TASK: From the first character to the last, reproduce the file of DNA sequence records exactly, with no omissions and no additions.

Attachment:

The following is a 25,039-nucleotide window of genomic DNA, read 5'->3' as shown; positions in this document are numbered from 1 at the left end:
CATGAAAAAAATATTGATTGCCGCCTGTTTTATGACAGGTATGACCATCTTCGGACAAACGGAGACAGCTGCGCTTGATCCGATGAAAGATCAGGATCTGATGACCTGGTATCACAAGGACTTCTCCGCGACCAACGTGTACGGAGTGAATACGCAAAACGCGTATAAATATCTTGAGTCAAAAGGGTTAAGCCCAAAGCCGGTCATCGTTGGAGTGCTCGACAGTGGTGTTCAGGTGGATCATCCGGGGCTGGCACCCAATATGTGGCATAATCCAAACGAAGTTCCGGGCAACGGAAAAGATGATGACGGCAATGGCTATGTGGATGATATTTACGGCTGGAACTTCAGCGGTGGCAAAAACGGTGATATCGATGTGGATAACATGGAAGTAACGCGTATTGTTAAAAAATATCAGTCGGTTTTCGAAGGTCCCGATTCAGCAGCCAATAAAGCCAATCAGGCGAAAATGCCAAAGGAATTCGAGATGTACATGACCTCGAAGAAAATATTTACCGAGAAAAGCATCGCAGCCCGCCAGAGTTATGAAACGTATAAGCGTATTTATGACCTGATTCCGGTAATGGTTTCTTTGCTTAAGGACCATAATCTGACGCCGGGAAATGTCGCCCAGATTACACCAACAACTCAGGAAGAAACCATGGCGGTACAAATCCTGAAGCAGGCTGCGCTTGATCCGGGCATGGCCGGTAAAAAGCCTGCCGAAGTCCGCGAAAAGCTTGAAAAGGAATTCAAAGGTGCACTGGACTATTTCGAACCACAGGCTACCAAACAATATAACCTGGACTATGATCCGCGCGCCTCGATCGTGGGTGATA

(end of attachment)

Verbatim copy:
The following is a 25,039-nucleotide window of genomic DNA, read 5'->3' as shown; positions in this document are numbered from 1 at the left end:
CATGAAAAAAATATTGATTGCCGCCTGTTTTATGACAGGTATGACCATCTTCGGACAAACGGAGACAGCTGCGCTTGATCCGATGAAAGATCAGGATCTGATGACCTGGTATCACAAGGACTTCTCCGCGACCAACGTGTACGGAGTGAATACGCAAAACGCGTATAAATATCTTGAGTCAAAAGGGTTAAGCCCAAAGCCGGTCATCGTTGGAGTGCTCGACAGTGGTGTTCAGGTGGATCATCCGGGGCTGGCACCCAATATGTGGCATAATCCAAACGAAGTTCCGGGCAACGGAAAAGATGATGACGGCAATGGCTATGTGGATGATATTTACGGCTGGAACTTCAGCGGTGGCAAAAACGGTGATATCGATGTGGATAACATGGAAGTAACGCGTATTGTTAAAAAATATCAGTCGGTTTTCGAAGGTCCCGATTCAGCAGCCAATAAAGCCAATCAGGCGAAAATGCCAAAGGAATTCGAGATGTACATGACCTCGAAGAAAATATTTACCGAGAAAAGCATCGCAGCCCGCCAGAGTTATGAAACGTATAAGCGTATTTATGACCTGATTCCGGTAATGGTTTCTTTGCTTAAGGACCATAATCTGACGCCGGGAAATGTCGCCCAGATTACACCAACAACTCAGGAAGAAACCATGGCGGTACAAATCCTGAAGCAGGCTGCGCTTGATCCGGGCATGGCCGGTAAAAAGCCTGCCGAAGTCCGCGAAAAGCTTGAAAAGGAATTCAAAGGTGCACTGGACTATTTCGAACCACAGGCTACCAAACAATATAACCTGGACTATGATCCGCGCGCCTCGATCGTGGGTGATA